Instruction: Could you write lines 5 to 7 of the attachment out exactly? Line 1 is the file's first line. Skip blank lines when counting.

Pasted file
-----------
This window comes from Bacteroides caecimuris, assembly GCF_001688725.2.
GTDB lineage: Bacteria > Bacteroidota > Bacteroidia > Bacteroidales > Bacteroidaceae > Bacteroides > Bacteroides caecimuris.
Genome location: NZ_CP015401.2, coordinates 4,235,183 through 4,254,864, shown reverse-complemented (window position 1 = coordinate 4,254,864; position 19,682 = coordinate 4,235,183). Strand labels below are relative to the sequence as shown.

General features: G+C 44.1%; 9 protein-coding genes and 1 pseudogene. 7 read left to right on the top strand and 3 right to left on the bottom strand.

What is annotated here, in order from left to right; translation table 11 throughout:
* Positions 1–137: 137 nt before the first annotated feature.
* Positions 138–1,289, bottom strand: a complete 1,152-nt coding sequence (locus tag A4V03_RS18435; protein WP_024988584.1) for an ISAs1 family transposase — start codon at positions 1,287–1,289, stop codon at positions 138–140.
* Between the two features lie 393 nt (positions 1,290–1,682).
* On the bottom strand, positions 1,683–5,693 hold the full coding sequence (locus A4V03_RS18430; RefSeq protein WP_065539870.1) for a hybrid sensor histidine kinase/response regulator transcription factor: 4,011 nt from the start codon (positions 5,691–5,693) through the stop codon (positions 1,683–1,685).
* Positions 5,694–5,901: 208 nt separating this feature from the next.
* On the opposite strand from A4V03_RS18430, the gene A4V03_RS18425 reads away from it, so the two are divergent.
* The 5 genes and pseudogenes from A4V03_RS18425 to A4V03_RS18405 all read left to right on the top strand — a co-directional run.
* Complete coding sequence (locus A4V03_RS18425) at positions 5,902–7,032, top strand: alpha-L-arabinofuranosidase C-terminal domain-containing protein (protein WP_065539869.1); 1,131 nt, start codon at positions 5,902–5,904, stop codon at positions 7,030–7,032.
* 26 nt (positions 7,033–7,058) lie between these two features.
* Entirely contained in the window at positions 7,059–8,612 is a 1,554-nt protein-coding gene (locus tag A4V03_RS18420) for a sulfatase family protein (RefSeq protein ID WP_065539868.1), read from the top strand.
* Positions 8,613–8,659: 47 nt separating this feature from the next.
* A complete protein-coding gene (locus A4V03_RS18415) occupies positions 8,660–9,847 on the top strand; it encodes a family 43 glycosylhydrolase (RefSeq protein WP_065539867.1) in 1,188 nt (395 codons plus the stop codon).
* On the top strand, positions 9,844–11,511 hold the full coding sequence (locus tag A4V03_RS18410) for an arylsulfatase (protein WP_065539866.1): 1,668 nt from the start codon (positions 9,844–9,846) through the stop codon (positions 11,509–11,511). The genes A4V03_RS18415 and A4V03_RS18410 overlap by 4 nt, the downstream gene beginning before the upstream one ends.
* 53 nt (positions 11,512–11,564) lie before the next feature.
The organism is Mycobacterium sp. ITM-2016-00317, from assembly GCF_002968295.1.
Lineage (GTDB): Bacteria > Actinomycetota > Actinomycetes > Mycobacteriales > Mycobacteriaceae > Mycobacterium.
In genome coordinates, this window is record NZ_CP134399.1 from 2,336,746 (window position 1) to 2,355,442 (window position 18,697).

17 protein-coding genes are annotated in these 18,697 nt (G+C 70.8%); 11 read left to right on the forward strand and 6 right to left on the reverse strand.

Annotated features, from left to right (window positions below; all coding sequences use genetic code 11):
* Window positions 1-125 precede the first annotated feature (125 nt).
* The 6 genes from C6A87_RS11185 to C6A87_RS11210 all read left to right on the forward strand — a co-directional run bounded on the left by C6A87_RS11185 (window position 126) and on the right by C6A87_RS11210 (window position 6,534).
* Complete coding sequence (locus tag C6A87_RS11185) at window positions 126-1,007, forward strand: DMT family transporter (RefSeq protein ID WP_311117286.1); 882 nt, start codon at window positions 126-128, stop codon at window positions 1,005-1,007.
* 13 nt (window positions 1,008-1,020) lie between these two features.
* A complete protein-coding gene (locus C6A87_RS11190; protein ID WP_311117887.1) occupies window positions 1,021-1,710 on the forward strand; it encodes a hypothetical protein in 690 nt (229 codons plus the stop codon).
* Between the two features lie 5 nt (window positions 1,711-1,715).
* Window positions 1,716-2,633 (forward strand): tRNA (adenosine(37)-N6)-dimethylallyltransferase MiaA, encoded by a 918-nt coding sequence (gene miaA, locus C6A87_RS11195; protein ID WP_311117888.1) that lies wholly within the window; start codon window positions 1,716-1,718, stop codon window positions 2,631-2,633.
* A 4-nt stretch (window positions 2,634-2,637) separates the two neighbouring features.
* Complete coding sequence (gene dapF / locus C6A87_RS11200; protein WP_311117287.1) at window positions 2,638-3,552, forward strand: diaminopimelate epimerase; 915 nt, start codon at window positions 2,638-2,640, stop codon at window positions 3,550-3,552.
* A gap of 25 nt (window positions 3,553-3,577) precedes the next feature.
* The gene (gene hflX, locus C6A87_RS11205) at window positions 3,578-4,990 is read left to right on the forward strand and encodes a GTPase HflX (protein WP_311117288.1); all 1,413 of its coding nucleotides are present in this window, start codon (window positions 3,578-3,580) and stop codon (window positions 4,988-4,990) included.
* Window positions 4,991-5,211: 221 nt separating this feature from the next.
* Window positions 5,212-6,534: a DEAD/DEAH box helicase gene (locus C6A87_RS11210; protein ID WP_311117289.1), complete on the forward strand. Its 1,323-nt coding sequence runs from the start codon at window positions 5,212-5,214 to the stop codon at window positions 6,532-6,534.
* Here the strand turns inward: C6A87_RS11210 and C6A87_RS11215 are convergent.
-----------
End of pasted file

What is annotated here, in order from left to right; translation table 11 throughout:
* Positions 1–137: 137 nt before the first annotated feature.
* Positions 138–1,289, bottom strand: a complete 1,152-nt coding sequence (locus tag A4V03_RS18435; protein WP_024988584.1) for an ISAs1 family transposase — start codon at positions 1,287–1,289, stop codon at positions 138–140.